Science 19 August 2011:
Vol. 333 no. 6045 pp. 982-983
Education ForumProtecting Brains, Not Simply Stimulating Minds
Jack P. Shonkoffhttp://www.sciencemag.org/content/333/6045/982.abstract
First paragraph (underlining added):
Advances in neuroscience, molecular biology, epigenetics, and the behavioral and social sciences indicate that the foundations of educational achievement, lifelong health, economic productivity, and responsible citizenship are formed early in life. Based on this knowledge, early childhood policy and practice are grounded in a growing understanding of the extent to which early experiences are incorporated into the developing brain, for better or for worse (1). An environment of stable, stimulating, and protective relationships builds a strong foundation for a lifetime of effective learning. In contrast, when young children are burdened by significant adversity, stress response systems are overactivated, maturing brain circuits can be impaired, metabolic regulatory systems and developing organs can be disrupted, and the probabilities increase for long-term problems in learning, behavior, and physical and mental health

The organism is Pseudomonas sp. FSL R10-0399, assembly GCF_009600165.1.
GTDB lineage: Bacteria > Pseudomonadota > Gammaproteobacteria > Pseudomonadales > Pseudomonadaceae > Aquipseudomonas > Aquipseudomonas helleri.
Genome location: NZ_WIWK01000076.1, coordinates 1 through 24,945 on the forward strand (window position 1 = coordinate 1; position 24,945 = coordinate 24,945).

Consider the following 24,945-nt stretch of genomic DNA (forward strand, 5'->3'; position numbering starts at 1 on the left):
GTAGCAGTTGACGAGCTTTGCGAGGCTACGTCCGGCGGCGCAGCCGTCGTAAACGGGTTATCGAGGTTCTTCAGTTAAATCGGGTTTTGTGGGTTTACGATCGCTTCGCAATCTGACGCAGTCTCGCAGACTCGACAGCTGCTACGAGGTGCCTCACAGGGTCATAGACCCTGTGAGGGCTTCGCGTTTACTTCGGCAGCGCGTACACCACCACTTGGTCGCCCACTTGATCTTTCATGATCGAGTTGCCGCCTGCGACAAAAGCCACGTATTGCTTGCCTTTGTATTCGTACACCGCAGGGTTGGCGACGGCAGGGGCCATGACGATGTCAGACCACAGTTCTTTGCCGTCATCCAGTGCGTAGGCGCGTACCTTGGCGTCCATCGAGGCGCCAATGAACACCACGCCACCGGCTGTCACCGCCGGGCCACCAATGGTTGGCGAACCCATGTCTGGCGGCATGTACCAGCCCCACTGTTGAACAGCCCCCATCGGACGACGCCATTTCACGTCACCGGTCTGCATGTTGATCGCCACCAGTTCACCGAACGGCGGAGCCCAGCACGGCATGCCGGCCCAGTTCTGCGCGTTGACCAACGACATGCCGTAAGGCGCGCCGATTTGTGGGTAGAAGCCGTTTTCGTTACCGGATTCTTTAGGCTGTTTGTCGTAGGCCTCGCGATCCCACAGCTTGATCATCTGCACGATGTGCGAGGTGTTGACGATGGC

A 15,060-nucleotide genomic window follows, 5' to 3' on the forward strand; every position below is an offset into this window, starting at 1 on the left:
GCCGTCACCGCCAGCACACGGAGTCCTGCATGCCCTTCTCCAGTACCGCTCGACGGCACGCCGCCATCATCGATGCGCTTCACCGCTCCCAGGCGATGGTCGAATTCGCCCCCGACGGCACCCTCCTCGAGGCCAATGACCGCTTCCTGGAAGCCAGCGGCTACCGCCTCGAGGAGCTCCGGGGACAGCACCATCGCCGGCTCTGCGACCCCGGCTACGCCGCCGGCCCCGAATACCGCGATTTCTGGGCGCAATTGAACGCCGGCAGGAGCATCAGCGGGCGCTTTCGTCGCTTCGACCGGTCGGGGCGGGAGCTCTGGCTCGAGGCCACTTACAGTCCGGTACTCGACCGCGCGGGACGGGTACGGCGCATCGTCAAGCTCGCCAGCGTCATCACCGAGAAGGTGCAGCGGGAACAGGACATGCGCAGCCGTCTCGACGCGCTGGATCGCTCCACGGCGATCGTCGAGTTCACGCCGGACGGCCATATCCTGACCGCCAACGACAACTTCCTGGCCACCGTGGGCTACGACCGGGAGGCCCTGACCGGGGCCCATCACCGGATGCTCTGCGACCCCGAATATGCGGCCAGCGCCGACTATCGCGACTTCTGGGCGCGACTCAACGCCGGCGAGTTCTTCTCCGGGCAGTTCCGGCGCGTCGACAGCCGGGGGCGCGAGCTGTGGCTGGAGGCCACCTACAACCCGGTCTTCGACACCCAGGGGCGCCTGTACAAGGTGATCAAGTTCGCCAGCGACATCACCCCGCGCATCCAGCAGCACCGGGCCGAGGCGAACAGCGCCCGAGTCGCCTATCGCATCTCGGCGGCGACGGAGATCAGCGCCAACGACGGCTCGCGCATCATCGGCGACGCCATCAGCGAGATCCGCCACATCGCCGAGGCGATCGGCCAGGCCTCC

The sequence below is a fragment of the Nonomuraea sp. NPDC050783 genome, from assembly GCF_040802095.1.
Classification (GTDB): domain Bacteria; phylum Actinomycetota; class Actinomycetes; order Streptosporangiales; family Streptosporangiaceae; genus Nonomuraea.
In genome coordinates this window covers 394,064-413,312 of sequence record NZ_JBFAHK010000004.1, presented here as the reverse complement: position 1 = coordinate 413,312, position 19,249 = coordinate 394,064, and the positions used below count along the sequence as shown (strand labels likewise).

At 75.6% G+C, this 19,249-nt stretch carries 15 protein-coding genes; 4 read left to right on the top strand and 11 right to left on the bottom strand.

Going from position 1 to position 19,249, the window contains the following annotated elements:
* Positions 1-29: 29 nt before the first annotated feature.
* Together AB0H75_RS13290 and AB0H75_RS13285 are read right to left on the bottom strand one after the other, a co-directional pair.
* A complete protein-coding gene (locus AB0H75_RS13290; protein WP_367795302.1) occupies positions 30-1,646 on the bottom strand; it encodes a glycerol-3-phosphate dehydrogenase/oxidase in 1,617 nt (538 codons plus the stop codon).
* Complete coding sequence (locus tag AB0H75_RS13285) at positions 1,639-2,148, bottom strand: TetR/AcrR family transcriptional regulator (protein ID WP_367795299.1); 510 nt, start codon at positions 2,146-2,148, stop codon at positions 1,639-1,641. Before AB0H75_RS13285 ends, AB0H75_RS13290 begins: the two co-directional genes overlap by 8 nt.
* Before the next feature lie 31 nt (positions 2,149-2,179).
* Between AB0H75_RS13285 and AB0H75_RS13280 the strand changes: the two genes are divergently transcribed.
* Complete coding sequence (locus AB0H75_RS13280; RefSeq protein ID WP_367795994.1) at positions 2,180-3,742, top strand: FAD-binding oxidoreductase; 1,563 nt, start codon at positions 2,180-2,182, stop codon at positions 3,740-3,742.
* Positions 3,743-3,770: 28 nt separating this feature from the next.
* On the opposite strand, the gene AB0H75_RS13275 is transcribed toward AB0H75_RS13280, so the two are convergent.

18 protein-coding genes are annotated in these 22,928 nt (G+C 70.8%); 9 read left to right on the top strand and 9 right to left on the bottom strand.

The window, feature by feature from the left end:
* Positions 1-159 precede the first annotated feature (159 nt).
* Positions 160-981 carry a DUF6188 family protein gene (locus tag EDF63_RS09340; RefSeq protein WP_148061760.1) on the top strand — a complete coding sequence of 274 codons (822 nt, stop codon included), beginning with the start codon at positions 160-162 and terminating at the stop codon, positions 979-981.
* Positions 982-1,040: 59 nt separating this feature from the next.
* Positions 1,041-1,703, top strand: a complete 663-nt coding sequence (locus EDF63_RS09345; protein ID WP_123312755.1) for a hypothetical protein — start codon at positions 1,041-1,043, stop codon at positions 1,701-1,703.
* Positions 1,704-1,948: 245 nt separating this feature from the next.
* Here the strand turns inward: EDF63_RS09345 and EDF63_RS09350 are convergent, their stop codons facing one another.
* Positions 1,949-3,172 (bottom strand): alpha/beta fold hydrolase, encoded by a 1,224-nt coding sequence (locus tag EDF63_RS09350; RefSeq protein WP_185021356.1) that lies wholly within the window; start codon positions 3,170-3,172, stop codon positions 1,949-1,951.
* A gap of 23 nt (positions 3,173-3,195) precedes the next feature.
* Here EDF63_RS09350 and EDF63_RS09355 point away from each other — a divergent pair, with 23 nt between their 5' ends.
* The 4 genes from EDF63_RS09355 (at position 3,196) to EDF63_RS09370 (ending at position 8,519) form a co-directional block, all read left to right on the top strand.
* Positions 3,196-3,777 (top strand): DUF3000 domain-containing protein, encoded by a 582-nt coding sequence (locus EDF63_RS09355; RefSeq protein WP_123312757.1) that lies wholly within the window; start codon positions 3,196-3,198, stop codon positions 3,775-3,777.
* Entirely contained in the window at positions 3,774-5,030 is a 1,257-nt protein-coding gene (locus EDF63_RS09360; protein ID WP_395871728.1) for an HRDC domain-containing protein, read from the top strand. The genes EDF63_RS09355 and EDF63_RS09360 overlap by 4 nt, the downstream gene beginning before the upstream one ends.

Curricular enhancements in early childhood education that are guided by the science of learning must be augmented by protective interventions informed by the biology of adversity. The same neuroplasticity that leaves emotional regulation, behavioral adaptation, and executive functioning skills vulnerable to early disruption by stressful environments also enables their successful development through focused interventions during sensitive periods in their maturation. The early childhood field should therefore combine cognitive-linguistic enrichment with greater attention to preventing, reducing, or mitigating the consequences of significant adversity on the developing brain. Guided by this enhanced theory of change, scientists, practitioners, and policy-makers must work together to design, implement, and evaluate innovative strategies to produce substantially greater impacts than those achieved by existing programs.